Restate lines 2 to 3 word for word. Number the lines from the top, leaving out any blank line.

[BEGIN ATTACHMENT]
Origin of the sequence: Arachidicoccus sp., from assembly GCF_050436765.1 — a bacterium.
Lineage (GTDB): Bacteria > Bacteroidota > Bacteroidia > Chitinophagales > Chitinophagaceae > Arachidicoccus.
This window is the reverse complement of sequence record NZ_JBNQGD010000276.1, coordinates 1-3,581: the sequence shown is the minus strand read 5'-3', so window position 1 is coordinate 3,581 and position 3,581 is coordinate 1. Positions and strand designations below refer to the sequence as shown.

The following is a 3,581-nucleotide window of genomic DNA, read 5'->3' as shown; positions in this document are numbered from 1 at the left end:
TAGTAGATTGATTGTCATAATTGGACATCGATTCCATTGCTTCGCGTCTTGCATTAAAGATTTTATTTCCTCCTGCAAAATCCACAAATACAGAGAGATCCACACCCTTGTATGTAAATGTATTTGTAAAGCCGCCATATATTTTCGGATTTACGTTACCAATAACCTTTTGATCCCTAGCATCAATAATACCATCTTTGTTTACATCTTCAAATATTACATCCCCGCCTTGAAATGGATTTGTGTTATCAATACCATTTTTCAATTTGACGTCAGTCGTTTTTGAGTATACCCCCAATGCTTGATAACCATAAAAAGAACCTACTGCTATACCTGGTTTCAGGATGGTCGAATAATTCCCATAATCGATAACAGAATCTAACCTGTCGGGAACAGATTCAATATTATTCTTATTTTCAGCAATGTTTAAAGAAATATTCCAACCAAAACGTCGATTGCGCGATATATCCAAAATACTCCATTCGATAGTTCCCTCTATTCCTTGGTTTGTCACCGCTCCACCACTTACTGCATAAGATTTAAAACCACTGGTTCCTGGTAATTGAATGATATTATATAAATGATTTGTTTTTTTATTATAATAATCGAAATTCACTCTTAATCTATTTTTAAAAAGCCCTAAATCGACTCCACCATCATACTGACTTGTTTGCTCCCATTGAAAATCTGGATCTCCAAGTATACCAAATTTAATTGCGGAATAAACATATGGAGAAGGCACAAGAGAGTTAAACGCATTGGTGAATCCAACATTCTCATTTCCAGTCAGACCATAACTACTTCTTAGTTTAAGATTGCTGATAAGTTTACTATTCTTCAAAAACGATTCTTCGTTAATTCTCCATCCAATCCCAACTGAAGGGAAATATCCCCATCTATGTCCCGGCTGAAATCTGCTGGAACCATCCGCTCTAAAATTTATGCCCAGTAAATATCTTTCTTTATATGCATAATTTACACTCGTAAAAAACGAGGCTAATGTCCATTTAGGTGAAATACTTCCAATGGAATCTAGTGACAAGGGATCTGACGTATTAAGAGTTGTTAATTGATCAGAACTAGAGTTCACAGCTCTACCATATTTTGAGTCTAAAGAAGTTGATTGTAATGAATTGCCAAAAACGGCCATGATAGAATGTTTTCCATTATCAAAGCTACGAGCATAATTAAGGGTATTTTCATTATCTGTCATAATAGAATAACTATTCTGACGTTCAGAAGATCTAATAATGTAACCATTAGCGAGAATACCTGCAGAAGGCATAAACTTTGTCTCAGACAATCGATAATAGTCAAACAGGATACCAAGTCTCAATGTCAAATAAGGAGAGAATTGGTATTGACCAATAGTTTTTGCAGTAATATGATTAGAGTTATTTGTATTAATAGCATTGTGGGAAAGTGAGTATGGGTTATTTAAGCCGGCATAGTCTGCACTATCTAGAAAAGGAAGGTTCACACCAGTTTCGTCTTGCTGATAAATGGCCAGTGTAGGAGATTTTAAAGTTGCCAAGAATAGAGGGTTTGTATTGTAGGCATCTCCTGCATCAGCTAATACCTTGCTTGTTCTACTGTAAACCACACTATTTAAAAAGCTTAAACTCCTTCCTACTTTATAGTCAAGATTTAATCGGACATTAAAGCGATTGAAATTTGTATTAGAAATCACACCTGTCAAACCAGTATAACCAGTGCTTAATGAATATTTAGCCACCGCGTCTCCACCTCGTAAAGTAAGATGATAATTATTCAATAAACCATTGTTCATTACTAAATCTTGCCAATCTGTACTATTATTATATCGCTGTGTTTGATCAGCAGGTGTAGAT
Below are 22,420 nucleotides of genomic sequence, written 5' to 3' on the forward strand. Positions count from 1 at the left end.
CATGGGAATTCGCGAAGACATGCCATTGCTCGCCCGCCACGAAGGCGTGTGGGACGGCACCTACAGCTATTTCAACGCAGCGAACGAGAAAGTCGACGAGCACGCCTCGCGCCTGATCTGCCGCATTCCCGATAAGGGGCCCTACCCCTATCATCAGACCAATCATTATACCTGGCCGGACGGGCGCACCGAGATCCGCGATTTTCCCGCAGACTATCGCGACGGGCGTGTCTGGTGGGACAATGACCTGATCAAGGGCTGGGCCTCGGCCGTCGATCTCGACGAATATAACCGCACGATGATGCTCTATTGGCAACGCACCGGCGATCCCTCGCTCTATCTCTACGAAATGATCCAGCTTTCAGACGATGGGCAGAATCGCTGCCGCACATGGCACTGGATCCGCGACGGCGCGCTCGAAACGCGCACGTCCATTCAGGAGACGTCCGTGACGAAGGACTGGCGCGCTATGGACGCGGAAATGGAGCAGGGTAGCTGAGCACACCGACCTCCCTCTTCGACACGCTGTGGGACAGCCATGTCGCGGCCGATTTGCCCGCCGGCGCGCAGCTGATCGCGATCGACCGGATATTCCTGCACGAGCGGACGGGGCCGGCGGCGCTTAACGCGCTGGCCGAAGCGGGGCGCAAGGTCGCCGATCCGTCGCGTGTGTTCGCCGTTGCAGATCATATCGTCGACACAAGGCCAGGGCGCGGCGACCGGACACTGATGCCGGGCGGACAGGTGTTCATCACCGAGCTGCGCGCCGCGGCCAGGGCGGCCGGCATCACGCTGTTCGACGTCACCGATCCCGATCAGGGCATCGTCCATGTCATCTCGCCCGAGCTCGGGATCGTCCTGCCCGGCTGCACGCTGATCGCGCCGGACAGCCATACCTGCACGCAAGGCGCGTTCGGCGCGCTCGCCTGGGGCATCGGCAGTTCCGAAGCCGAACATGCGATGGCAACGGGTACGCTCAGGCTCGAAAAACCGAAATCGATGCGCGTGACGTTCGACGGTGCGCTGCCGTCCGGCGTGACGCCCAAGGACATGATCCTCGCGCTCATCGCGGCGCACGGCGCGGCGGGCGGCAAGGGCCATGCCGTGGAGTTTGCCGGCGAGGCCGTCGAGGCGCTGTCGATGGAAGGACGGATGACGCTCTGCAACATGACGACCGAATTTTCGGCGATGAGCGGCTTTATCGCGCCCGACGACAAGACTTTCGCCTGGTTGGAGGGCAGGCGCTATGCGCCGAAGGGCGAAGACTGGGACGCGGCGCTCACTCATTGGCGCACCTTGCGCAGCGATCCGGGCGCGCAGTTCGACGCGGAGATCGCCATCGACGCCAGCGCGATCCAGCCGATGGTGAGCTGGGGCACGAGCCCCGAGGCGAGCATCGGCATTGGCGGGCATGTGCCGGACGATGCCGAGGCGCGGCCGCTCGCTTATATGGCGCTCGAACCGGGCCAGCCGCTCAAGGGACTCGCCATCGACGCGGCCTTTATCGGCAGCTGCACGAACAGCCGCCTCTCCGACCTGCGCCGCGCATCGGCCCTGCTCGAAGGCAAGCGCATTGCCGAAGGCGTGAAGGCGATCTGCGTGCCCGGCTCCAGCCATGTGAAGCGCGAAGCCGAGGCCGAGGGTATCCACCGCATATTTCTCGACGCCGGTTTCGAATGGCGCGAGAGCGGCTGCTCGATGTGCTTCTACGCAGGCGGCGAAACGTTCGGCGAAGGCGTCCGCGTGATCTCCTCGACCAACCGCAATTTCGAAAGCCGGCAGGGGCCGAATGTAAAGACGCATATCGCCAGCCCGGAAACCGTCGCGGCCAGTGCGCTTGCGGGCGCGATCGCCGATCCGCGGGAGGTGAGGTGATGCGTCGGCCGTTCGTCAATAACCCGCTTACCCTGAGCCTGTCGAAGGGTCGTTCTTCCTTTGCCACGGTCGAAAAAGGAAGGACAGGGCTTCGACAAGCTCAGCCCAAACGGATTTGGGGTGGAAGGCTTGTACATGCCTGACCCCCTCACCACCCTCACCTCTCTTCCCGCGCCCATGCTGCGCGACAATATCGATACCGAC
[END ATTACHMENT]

Lineage (GTDB): Bacteria > Bacteroidota > Bacteroidia > Chitinophagales > Chitinophagaceae > Arachidicoccus.
This window is the reverse complement of sequence record NZ_JBNQGD010000276.1, coordinates 1-3,581: the sequence shown is the minus strand read 5'-3', so window position 1 is coordinate 3,581 and position 3,581 is coordinate 1. Positions and strand designations below refer to the sequence as shown.